Vamping out of the underground with SHINE: A Burlesque Musical
SHINE: A Burlesque Musical heats up Granville Island in its racy salute to Vancouver’s thriving scene of pasties and fishnets
As almost anyone in Vancouver’s thriving bump-and-grind scene will tell you, it’s not easy putting on a burlesque show. Sure, Dita Von Teese is doing ads for WonderBra and the SuicideGirls are performing in stadiums, but most local acts are still slogging it out in punk-rock bars, legions, and faded dance halls.
Watch a preview trailer for SHINE: A Burlesque Musical.
Now a racy new theatre show called SHINE: A Burlesque Musical pays homage to the underground burlesquers who struggle to perform their vintage art. It’s created by comedic cabaret songsters the Wet Spots (Cass King and John Woods), with the help of writer Sam Dulmage plus the talents of the Screaming Chicken Theatre Society, which has brought its twisted team to everything from Taboo Revue variety nights to live adaptations of Ed Wood’s Orgy of the Dead. SHINE is about a troupe of misfits trying to save a theatre from demolition—or commercialism. Along the way are send-ups of classic fan dances, balloon stripteases, and Las Vegas chorus lines.
“It’s really a metaphor for our community—so much of it at our level is held together with chicken wire and duct tape,” says King, a regular on the local burlesque variety circuit and part of the city’s retro-vaudeville scene dating as far back as the late great Blue Lizard cocktail-lounge nights at the Waldorf Hotel in the ’90s. In the midst of the recent choking heat wave, she and Screaming Chicken’s April O’Peel (who’s known off-stage as Lauren Allen and shares SHINE choreography credits with Rebecca “Melody Mangler” Franklin) have met up with the Straight in one of the only air-conditioned cafés on the Drive. King adds: “It’s also a love story to the new burlesque and variety arts. We are about trying to build this art form.”
A new generation of indie artists is intent on reclaiming the camp and vamp of the 1920s to ’50s—and, in the case of dancers like O’Peel, using it as a kind of empowerment. As she puts it: “I think the attraction to burlesque now is seeing a woman who doesn’t necessarily fit society’s definition of beauty be confident with her body.” Burlesque may have a new attitude about stripping, but it’s still often relegated to the grittier spots in town. “When I first started working with Screaming Chicken, the only place we could work was the Cobalt,” recalls O’Peel of the Downtown Eastside punk-rock hot spot.
Enter SHINE, which had its beginnings at the Vancouver International Burlesque Festival in 2008, when King and Woods threw together a few songs and some acts and called it By the Seat of Our Panties. “It was a burlesque on burlesque shows, making fun of a lot of the acts today,” King explains. “We had written three numbers. We said, ”˜We could do a whole show about this bohemian struggle to put on burlesque shows and this struggle to sell a show that’s not “commercial”.’ ” Woods continued writing songs, they brought on Dulmage to help work in a plot line, and spent eight weeks developing a full-book musical that debuted to two sold-out shows at the WISE Hall at last May’s Burlesque Fest in May.
With continued polishing under the direction of Jen Cressey, SHINE isn’t being staged in an underground venue this time around. Instead, the musical runs from Wednesday (August 12) to August 22 at the Waterfront Theatre on bright and touristy Granville Island. And no, they haven’t made it family-friendly.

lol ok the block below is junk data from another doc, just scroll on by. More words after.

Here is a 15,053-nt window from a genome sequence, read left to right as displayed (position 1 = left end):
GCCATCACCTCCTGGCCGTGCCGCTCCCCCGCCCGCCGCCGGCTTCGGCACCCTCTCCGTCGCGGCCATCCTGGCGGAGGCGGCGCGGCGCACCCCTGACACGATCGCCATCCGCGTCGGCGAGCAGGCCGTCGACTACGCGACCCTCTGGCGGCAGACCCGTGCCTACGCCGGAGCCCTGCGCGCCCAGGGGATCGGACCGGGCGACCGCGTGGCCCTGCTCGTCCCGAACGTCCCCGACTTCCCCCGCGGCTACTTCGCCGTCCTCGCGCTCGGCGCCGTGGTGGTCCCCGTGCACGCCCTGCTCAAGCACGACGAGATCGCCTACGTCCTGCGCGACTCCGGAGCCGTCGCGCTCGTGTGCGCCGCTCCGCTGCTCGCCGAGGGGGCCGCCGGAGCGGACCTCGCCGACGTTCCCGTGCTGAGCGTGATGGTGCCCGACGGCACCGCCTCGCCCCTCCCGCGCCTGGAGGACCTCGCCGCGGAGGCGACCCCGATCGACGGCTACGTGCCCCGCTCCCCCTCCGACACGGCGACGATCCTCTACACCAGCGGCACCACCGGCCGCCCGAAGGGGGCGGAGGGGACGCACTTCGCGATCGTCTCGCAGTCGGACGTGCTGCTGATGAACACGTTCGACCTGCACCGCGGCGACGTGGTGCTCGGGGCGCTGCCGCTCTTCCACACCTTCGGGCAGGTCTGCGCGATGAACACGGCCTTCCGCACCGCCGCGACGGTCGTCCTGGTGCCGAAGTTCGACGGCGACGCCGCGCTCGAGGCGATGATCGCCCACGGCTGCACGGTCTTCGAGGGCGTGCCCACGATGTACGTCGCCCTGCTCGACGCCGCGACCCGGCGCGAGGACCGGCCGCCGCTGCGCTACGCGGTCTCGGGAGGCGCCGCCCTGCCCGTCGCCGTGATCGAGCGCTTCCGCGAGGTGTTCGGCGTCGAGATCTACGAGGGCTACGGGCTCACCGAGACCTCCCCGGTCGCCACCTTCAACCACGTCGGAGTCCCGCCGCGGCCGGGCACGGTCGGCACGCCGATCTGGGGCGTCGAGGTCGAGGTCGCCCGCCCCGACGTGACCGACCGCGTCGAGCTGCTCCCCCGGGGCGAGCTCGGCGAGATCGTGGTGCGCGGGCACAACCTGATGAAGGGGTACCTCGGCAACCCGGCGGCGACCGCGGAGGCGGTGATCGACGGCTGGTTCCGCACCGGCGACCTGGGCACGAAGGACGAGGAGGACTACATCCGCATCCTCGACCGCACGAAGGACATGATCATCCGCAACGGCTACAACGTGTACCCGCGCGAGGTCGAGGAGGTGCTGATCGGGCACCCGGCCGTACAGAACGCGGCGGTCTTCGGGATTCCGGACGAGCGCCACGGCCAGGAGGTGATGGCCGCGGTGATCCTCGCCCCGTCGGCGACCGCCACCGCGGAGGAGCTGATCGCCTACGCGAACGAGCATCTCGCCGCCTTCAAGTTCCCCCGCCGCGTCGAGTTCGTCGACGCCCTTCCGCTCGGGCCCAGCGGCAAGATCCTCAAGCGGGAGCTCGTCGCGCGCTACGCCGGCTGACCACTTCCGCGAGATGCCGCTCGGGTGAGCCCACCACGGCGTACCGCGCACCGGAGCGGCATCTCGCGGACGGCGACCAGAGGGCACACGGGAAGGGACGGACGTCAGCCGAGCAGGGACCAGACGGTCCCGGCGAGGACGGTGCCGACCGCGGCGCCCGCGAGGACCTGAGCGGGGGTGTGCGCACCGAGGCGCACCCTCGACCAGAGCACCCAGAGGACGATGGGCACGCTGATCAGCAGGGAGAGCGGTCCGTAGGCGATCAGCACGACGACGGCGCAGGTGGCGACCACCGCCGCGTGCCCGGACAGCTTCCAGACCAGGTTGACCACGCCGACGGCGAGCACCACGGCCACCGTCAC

“We wanted a legitimate space for adult entertainment—we could have put the show up in the WISE Hall or the legion, but we chose not to,” says King, whose own Wet Spots have performed in such tony auditoriums as the Sydney Opera House and Massey Hall. “We wanted to see what it looked like in a big space. And we wanted to give Vancouver burlesque the opportunity to grow into a space like that because Vancouver is doing some of the raciest, edgiest, most exciting burlesque anywhere.”
In a way, points out O’Peel, it’s a return of the art form to the more commercial venues where it got its start. “Burlesque used to be on Broadway, in with the theatre arts, but I guess because of the lewd nature of it, it just got shut down. And when it got forced into the night clubs and those places, it had to get ”˜nakedier and nakedier’ just to draw an audience.”
The creative team isn’t worried about filling the theatre—with audience members or energy. There are enough big show numbers, pumped-up songs, and wild costume changes (reportedly more than 100) to play on a sizable stage.
In fact, O’Peel and King have only one small concern about the decidedly mainstream venue. “We’re expecting to have to teach the theatre audience there how to scream and holler and shout like they would at a burlesque show,” explains King. “This is a little more like going to The Rocky Horror Picture Show.”
O’Peel and King report that there is a definite feeling among the 13-member cast that SHINE is the little show that could. When King alludes to Rocky Horror, and later makes a comparison to the bohemian-artist story of Rent, she’s serious. She knows Edinburgh Festival Fringe hit La Clique took London’s West End by storm last year and recently won a Laurence Olivier Award for its neo-burlesque carnival of variety arts. She has her sights set on the New York Musical Theatre Festival and the New York International Fringe Festival, and she says there’s interest from producers in the U.K. and Europe. One glance at the startlingly pro, house-rockin’ trailer at www.shinemusical.com/, and you can’t help but hope she and the SHINE burlesquers may truly be onto something big.
“We have some pretty high hopes for it,” admits King, then lets her inner burlesque comedienne come loose: “It’s got a lot of soul—it’s got lots of heart and lots of boobies.”